Mount Saint Mary’s University has unveiled its 13th annual Report on the Status of Women and Girls in California. The release, facilitated by the Center for Advancement of Women at Mount Saint Mary’s, serves as a cornerstone in understanding and addressing gender disparities within the state. Titled “The Cost of Being a Woman: Solutions for Economic Equity,” this year’s report delves into the multifaceted challenges women encounter in achieving financial parity and outlines actionable solutions to foster economic equity in California. The report’s findings were shared during a well-attended public event at the Skirball Cultural Center.

President of Mount Saint Mary’s, Dr. Ann McElaney-Johnson, emphasized the university’s commitment to shedding light on persistent gender inequalities. She stressed the collaborative effort required to enact meaningful change and underscored the importance of working collectively towards gender equity.

Dr. Nicole Haggard, Director of the Center for the Advancement of Women, highlighted the report’s role in catalyzing action and fostering systemic change. She emphasized the need for concerted efforts from allies and organizations to address the underlying causes of gender inequalities.

Key findings from the 2024 report underscored the persistent gender earnings gap, which reveals that California women earn 89% of what men earn for full-time work. Despite progress over the past decade, the gender earnings gap has only narrowed by 5%, with the impact of the COVID-19 pandemic further impeding progress.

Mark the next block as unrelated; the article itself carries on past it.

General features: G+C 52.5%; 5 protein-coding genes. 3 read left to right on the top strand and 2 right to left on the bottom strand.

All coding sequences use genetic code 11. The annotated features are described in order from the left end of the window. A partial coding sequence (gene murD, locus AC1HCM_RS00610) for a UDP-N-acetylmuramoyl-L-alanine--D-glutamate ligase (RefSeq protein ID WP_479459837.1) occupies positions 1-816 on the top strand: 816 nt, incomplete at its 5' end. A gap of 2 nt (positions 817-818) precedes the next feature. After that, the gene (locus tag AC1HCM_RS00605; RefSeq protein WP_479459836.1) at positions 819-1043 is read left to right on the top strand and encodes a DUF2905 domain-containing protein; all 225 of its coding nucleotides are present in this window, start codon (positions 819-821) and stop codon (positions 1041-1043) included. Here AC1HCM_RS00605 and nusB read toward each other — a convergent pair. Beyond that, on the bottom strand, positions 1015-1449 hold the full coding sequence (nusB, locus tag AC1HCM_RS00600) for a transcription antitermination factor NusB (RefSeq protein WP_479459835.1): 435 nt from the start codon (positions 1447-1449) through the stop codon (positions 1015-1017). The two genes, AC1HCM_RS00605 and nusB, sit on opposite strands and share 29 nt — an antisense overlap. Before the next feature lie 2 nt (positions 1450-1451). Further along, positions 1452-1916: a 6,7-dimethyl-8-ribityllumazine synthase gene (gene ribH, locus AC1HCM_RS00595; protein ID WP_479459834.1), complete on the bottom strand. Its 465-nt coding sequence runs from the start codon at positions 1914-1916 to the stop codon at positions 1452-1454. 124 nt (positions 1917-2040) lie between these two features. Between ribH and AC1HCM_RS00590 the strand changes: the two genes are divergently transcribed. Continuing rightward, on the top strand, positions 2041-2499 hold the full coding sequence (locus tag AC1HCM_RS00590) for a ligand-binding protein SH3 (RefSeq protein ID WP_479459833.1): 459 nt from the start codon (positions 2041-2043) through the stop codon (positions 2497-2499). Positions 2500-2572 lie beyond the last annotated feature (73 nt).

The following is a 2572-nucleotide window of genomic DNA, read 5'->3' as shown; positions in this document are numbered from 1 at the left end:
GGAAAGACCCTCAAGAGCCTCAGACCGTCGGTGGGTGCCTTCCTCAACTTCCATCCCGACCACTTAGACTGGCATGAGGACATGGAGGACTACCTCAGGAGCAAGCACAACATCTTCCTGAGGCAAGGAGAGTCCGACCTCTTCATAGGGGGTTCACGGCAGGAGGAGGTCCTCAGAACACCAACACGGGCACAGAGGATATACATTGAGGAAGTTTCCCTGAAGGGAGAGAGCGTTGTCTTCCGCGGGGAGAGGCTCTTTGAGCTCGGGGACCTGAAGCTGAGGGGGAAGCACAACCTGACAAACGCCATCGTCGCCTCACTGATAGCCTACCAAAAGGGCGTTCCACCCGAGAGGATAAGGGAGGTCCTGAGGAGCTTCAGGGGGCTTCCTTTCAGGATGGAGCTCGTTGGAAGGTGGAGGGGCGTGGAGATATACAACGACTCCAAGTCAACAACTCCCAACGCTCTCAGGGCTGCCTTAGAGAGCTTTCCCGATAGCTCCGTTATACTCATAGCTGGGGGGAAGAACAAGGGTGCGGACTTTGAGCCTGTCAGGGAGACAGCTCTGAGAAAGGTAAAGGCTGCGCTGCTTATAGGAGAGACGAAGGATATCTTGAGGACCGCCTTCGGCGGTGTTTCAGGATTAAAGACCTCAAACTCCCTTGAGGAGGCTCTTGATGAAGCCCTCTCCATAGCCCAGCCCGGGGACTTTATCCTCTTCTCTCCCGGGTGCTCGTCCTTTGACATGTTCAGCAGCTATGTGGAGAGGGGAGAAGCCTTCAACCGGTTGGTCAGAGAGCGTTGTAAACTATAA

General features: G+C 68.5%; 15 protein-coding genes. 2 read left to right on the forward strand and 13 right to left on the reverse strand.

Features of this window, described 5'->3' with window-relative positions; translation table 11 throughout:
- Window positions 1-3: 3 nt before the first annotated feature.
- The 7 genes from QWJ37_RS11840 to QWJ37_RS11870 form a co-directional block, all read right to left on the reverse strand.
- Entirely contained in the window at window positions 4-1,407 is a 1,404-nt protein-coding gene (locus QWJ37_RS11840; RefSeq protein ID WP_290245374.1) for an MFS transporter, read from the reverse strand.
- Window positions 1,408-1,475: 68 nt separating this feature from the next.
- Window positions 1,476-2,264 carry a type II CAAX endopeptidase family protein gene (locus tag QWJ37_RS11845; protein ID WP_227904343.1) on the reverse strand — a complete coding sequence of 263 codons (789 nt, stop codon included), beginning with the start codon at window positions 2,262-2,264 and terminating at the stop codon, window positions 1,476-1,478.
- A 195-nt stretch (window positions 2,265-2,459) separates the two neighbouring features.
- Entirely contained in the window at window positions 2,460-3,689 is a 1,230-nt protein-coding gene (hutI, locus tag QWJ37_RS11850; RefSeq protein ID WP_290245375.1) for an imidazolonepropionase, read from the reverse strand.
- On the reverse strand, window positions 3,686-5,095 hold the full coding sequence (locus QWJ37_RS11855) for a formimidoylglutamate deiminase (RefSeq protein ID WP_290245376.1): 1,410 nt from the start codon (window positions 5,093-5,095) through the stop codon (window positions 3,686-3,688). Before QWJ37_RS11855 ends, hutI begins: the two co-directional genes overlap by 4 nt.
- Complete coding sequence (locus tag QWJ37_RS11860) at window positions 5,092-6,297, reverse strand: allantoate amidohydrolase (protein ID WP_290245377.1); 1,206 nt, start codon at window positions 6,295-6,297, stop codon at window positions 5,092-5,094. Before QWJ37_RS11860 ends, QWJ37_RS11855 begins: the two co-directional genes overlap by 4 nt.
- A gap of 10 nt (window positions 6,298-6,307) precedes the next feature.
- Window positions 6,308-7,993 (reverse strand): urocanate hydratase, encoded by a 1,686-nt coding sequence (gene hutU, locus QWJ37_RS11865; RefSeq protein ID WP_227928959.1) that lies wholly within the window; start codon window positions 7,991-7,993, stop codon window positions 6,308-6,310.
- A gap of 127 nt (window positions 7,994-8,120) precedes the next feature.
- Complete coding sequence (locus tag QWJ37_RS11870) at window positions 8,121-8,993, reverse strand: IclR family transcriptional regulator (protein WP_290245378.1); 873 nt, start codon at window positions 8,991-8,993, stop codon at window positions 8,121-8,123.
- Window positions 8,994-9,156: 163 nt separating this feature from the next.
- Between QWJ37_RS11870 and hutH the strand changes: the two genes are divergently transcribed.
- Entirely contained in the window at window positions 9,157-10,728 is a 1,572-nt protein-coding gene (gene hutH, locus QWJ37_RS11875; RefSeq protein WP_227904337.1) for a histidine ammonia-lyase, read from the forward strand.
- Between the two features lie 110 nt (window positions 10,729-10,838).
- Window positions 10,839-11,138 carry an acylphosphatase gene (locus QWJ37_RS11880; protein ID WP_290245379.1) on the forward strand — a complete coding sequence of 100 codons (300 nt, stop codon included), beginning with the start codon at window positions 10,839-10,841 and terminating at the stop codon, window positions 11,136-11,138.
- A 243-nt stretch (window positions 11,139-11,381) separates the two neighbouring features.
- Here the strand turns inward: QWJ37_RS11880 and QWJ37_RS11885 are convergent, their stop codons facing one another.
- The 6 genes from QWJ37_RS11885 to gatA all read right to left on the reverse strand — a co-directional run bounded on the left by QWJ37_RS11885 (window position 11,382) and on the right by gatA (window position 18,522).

The wage gap is exacerbated for Black and Latina women, who experience substantial earning losses over a 40-year career compared to their White counterparts. Additionally, women-founded startups demonstrate higher revenue generation per investment dollar but continue to face challenges in securing adequate funding.

Moreover, the report sheds light on the disproportionate financial burdens borne by single women in California, with a significant percentage of households struggling to meet basic needs. Access to healthcare also emerges as a critical issue, with women paying substantially more for medical care and being more likely to forego necessary treatment due to costs.

The report’s analysis extends to various facets of womanhood, including educational expenses, beauty standards, and the enduring impact of systemic biases.

Show CommentsClose Comments

Leave a comment